Millions of seniors rely on Social Security to cover the bills in retirement, and for many, it's their primary source of income. If you depend heavily on Social Security, losing even a small chunk of your monthly payments could constitute a financial shock, which is why it pays to understand when your benefits can and cannot be garnished.

Are your benefits safe from creditors?

If you're collecting Social Security but are behind on your outstanding payments, here's some good news: Most creditors can't touch your benefits, even if you've been delinquent for quite some time. This means that if you're carrying credit card debt, have a host of unpaid medical bills, or are behind on a personal loan, your Social Security benefits are safe. Of course, this doesn't mean that these creditors can't take other legal action against you; there's nothing to stop them from attempting to access other assets of yours to recoup the money they're owed. But when it comes to Social Security, your benefits are off limits.

Senior couple reviewing documents with concerned expressions


If you owe the U.S. government money, however, it's a totally different story. The government is allowed to garnish a portion of your Social Security payments if you have an outstanding income tax bill or are behind on your federal student loan payments. Your benefits can also be garnished if you fail to keep up with child support and alimony payments, depending on the laws of your state.

How much money might you lose? It depends on the nature of your debt, but generally speaking, the U.S. government can garnish 15% of your benefits to get repaid. That said, by law, you must be left with $750 per month in benefits after all is said and done. The only exception applies when you're behind on federal income taxes. In that case, the government doesn't need to leave you with $750; it can take whatever it wants to get the money it's owed.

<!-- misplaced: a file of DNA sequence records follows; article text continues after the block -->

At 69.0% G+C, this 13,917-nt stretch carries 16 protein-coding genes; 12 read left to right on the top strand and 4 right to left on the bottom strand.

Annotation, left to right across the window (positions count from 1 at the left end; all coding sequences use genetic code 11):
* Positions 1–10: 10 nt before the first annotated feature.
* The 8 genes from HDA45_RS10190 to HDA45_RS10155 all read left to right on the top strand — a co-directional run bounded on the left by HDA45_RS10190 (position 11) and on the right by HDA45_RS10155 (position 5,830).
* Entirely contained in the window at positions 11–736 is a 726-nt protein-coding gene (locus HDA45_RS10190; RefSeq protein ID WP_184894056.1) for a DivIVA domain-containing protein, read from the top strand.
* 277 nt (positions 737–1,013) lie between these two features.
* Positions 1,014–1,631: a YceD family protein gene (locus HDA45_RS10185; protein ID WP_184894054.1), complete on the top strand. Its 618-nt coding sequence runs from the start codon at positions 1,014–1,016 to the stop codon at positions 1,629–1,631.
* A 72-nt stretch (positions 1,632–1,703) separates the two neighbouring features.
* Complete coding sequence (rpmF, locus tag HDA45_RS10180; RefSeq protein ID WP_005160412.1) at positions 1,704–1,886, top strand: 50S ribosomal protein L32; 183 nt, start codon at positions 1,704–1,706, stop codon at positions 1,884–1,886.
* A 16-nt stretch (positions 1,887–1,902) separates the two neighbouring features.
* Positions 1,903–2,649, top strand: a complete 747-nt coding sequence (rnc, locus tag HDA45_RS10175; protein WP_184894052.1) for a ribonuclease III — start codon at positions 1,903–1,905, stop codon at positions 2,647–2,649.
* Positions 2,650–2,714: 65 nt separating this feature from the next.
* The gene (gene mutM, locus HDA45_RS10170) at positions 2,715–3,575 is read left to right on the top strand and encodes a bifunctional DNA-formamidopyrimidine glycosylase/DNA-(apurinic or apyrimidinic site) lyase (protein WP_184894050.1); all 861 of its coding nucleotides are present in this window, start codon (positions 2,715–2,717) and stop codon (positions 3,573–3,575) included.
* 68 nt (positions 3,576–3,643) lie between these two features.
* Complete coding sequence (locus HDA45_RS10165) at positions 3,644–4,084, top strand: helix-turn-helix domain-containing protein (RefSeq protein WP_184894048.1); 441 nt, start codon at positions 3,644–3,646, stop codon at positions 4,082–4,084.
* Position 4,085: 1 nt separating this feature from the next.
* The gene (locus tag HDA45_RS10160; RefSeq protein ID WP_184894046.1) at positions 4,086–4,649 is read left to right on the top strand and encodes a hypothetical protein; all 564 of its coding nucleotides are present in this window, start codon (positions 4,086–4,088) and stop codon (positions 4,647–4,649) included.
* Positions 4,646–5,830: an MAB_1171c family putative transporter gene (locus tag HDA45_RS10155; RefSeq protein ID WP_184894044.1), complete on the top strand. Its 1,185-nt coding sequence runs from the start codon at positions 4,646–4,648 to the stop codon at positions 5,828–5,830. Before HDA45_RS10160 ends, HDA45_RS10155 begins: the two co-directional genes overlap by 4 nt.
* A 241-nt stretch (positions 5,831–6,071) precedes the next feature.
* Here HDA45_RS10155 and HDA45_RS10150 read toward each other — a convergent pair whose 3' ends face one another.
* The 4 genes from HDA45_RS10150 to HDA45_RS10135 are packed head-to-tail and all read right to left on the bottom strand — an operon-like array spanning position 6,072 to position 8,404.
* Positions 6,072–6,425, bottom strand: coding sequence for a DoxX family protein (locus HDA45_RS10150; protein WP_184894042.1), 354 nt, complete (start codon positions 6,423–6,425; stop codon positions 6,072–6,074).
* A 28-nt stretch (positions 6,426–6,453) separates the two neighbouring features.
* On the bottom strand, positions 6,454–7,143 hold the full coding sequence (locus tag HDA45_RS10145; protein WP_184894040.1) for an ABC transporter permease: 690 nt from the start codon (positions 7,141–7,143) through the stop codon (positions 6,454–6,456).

How to avoid having your benefits garnished

The best way to avoid having a portion (or all) of your Social Security income garnished is to stay current on your tax and student loan payments, and keep up with child support and alimony as required. But if you find that you're unable to manage those payments, your best bet is to proactively reach out to the appropriate agency and work out a payment plan. For example, the IRS allows you to pay outstanding tax debt over time, so if you sign up for one of its installment plans and make your payments accordingly, you won't have to worry about losing Social Security income.

Another thing to keep in mind is that the government will typically reach out with a warning before it goes so far as to garnish your benefits. You'll generally have 30 days to then work out an arrangement, so as long as you respond to that warning and don't ignore it, you can avoid losing a portion of your Social Security income.

When you're heavily reliant on Social Security, you can't afford to risk having even some of your benefits garnished. So don't put yourself in that position. Understand what debts allow for garnishments, and reach out to the agencies involved before subjecting yourself to a loss in income. Many of us make mistakes and fall behind on our financial obligations, and if you take steps to get ahead of the problem, you can avoid repercussions that could damage your finances irreparably.